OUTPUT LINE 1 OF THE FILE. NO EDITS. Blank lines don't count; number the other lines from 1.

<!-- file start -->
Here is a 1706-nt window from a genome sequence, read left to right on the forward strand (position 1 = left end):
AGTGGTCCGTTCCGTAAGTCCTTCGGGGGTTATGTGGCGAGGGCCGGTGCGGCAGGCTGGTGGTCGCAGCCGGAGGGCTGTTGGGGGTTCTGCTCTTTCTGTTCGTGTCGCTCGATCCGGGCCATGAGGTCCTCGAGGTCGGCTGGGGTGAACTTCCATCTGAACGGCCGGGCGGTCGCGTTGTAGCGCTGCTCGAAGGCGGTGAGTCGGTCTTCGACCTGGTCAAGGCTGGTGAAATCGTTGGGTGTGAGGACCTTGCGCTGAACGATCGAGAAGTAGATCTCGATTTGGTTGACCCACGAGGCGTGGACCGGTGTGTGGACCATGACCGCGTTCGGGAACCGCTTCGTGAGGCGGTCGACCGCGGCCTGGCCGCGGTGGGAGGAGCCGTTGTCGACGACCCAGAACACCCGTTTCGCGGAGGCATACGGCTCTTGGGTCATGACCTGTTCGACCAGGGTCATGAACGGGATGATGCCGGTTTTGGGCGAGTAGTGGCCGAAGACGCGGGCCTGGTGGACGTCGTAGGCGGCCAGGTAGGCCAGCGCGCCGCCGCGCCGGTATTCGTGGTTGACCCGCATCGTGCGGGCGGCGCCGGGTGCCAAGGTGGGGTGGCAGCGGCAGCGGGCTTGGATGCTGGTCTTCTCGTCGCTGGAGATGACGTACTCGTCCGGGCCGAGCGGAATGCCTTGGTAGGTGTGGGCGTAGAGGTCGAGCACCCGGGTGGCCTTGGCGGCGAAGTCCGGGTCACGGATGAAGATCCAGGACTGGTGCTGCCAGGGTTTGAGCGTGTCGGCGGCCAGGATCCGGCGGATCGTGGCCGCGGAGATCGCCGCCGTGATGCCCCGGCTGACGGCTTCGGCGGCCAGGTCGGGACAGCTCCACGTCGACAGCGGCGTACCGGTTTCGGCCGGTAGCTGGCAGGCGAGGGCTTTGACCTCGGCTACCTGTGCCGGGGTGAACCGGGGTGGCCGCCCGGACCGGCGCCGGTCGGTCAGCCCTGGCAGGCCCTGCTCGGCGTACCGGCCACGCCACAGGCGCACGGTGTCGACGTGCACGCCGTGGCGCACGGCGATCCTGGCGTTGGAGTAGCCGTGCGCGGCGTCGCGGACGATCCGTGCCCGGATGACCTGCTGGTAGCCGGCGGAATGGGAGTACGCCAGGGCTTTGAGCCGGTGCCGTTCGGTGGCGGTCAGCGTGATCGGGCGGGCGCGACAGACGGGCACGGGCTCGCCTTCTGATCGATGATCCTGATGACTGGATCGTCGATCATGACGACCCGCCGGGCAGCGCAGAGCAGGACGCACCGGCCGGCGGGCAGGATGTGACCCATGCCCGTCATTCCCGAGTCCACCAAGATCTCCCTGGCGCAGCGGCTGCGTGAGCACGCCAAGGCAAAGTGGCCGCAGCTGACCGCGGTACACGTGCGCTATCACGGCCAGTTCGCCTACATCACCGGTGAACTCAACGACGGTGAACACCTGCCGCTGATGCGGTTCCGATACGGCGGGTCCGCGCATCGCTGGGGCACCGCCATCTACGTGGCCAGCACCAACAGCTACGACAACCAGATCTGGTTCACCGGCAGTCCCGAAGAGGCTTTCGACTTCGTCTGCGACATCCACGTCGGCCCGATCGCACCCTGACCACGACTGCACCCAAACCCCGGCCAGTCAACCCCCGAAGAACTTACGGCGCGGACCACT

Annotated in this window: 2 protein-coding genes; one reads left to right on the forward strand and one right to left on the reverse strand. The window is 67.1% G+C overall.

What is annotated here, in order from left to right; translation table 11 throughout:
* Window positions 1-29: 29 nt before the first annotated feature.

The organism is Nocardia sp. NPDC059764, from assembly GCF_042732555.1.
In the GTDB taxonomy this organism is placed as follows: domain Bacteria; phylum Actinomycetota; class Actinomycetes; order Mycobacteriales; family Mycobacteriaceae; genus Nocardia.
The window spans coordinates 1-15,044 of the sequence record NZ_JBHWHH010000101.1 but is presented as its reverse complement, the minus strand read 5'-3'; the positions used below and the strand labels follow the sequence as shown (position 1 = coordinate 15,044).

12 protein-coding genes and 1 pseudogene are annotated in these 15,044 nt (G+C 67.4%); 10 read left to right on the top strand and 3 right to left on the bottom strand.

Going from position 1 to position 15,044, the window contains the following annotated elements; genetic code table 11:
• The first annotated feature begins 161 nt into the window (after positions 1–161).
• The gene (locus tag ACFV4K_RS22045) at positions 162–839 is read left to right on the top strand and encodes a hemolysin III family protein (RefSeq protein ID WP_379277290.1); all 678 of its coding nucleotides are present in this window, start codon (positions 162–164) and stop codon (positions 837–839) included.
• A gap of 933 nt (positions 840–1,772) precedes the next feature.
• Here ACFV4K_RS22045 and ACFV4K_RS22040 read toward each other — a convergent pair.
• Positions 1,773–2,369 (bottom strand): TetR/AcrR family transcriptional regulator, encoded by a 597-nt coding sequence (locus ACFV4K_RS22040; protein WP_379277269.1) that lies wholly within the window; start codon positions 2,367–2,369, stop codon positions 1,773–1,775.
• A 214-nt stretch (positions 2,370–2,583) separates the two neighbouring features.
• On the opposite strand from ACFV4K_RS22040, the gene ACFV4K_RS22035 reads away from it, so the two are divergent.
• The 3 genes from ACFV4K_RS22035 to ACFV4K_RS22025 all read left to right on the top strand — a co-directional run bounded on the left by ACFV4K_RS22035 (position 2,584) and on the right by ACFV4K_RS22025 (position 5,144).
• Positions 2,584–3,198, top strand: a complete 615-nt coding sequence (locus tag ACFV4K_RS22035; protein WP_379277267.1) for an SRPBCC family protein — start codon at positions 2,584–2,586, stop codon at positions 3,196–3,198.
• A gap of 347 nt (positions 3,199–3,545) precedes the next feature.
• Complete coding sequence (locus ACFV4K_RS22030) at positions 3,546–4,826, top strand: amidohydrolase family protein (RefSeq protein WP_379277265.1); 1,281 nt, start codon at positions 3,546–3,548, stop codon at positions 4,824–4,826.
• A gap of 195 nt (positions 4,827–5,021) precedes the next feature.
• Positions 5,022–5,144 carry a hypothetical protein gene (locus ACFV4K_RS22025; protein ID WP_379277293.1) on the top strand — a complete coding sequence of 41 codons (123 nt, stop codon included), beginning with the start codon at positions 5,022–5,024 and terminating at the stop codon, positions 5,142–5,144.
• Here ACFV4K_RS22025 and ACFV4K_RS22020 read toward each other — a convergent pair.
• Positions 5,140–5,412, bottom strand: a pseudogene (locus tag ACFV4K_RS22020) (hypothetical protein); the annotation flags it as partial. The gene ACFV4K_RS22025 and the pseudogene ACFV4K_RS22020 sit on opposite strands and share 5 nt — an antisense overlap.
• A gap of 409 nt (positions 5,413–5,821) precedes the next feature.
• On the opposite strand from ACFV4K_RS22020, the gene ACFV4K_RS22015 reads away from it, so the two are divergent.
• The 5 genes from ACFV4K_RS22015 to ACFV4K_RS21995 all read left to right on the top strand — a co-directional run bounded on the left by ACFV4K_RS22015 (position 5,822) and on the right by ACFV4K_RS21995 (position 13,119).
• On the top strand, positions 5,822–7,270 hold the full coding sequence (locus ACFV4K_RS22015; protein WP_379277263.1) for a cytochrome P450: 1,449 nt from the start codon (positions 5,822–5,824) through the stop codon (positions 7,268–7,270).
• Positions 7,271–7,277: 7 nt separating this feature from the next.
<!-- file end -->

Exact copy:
Here is a 1706-nt window from a genome sequence, read left to right on the forward strand (position 1 = left end):